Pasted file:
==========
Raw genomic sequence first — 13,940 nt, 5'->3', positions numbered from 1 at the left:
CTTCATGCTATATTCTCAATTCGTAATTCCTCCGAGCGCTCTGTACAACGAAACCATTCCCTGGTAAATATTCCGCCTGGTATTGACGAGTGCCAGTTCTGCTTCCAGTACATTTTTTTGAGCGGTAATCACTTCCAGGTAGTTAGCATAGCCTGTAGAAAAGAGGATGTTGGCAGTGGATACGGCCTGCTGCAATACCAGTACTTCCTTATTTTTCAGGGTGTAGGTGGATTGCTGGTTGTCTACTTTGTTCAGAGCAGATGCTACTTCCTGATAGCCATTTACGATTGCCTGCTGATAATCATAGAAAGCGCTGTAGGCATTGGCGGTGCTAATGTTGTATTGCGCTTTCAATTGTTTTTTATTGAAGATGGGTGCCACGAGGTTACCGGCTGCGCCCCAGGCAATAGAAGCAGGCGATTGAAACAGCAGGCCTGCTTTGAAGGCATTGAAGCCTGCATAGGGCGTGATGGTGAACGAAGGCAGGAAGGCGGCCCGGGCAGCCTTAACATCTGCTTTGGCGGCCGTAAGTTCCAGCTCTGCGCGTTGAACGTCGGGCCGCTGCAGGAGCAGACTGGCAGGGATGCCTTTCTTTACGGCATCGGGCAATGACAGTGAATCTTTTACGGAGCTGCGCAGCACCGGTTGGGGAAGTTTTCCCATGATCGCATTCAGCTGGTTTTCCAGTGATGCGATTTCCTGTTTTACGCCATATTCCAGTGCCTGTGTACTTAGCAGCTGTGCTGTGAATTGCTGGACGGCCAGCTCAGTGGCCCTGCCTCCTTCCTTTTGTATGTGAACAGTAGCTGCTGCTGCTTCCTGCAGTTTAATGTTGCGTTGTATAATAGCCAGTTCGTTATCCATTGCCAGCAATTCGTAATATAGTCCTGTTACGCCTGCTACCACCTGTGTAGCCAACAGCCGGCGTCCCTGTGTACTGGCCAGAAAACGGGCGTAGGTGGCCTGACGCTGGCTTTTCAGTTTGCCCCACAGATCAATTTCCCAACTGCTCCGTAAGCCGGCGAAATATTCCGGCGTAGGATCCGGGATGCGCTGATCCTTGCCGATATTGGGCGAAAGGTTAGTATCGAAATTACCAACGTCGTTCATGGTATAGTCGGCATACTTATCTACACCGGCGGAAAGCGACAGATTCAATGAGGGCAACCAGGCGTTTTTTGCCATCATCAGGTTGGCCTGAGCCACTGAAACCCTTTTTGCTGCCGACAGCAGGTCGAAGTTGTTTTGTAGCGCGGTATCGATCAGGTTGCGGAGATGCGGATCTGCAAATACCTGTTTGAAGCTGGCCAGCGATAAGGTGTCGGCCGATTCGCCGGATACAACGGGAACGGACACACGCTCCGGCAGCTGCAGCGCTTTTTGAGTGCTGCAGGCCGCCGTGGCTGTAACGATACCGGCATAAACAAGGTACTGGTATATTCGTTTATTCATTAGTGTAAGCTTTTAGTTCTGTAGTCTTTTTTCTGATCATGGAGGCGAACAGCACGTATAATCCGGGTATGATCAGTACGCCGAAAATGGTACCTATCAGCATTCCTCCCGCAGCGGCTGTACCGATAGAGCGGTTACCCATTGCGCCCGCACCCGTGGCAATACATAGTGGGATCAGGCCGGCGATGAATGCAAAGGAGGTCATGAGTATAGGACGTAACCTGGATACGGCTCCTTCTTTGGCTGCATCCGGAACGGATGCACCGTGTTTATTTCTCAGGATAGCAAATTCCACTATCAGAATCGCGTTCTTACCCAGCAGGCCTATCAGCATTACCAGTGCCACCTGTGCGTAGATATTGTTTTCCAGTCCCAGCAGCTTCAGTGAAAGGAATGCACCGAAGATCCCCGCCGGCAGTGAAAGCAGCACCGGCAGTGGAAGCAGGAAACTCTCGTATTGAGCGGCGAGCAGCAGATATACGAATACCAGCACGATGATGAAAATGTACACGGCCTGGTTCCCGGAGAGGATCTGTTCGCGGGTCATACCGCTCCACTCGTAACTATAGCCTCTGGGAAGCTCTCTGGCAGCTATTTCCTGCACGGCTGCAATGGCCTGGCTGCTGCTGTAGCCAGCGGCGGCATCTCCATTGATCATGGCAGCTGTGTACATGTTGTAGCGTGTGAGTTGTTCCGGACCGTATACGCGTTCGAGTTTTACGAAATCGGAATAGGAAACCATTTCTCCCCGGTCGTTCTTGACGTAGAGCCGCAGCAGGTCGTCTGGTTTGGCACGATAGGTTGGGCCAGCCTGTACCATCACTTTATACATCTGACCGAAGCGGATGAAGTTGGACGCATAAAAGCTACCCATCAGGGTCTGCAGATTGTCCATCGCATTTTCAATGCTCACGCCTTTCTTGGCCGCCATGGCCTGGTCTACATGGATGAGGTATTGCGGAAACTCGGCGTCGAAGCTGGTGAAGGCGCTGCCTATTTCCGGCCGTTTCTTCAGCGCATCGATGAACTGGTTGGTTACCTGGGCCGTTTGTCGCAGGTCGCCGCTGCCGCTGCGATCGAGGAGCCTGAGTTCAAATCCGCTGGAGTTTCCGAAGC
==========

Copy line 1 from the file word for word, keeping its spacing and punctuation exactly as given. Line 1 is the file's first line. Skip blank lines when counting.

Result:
Raw genomic sequence first — 13,940 nt, 5'->3', positions numbered from 1 at the left: